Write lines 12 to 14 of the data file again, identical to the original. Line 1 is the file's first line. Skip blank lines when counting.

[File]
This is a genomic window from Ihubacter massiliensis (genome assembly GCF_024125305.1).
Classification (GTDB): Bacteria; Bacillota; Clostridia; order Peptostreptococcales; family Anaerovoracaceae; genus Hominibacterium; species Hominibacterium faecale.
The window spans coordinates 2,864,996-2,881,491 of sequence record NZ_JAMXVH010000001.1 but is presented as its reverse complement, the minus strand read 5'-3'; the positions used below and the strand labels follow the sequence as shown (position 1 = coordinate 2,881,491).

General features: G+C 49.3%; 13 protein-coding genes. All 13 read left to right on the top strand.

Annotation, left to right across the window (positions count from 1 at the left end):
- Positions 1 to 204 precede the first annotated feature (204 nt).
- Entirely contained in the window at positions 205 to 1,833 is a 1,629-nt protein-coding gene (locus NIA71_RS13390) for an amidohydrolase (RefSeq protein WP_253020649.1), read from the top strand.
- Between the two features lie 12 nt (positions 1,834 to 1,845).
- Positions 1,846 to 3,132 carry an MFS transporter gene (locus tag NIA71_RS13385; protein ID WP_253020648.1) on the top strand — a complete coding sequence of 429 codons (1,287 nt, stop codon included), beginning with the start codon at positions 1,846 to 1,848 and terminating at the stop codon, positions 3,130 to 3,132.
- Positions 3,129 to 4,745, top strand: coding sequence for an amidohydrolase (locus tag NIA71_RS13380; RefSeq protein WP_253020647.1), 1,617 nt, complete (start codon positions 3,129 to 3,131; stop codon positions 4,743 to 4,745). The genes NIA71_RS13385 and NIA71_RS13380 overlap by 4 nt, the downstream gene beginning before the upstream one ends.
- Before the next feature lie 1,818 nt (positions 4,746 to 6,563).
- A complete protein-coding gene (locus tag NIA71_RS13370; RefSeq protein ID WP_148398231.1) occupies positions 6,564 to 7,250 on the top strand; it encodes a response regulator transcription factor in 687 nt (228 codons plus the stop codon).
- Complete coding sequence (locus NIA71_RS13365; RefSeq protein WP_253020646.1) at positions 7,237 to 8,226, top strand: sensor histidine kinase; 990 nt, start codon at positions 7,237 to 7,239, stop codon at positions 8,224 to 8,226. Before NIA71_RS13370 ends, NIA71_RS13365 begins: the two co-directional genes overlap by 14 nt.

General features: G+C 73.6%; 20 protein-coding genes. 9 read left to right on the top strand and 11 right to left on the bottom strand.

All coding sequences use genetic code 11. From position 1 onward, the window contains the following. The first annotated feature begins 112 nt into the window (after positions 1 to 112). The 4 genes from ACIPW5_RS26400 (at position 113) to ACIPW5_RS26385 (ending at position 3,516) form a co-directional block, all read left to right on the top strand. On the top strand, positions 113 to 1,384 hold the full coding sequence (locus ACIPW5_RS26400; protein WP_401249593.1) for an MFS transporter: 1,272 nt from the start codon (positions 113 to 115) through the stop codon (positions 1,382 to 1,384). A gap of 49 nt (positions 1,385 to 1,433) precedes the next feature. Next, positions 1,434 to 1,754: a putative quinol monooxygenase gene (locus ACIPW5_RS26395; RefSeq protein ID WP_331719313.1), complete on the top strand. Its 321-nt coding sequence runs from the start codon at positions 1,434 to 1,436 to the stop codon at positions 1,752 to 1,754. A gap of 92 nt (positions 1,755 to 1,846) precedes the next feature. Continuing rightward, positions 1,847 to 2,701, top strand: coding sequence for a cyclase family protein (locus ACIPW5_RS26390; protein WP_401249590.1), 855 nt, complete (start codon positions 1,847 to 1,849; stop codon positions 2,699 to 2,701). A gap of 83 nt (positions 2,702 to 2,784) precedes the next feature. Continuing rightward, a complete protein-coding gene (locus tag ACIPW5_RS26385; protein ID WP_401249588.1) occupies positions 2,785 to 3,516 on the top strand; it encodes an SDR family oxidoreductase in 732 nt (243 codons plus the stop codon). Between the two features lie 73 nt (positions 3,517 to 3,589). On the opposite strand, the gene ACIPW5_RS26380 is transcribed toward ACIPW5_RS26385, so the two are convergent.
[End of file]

- A complete protein-coding gene (locus tag NIA71_RS13370; RefSeq protein ID WP_148398231.1) occupies positions 6,564 to 7,250 on the top strand; it encodes a response regulator transcription factor in 687 nt (228 codons plus the stop codon).
- Complete coding sequence (locus NIA71_RS13365; RefSeq protein WP_253020646.1) at positions 7,237 to 8,226, top strand: sensor histidine kinase; 990 nt, start codon at positions 7,237 to 7,239, stop codon at positions 8,224 to 8,226. Before NIA71_RS13370 ends, NIA71_RS13365 begins: the two co-directional genes overlap by 14 nt.

General features: G+C 73.6%; 20 protein-coding genes. 9 read left to right on the top strand and 11 right to left on the bottom strand.